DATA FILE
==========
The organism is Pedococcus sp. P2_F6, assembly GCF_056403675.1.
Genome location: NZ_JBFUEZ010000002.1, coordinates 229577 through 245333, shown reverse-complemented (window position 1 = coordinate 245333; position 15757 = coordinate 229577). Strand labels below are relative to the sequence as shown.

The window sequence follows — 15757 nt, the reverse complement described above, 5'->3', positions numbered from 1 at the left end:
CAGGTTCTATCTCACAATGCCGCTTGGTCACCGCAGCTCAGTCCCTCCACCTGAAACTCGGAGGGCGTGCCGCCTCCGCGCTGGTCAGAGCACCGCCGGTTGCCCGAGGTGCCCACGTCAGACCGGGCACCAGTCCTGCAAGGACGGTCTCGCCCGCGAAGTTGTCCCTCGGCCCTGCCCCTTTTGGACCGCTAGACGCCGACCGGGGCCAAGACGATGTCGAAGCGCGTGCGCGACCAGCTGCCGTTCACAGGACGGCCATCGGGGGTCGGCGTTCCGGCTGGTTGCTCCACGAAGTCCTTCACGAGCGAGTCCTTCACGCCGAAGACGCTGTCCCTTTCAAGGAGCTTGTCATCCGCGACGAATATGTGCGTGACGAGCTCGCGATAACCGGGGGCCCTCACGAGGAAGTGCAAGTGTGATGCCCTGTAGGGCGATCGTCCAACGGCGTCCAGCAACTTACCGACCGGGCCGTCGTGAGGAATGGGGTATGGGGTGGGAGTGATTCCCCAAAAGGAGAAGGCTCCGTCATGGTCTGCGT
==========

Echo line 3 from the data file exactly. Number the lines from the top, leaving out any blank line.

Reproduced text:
The window sequence follows — 15757 nt, the reverse complement described above, 5'->3', positions numbered from 1 at the left end: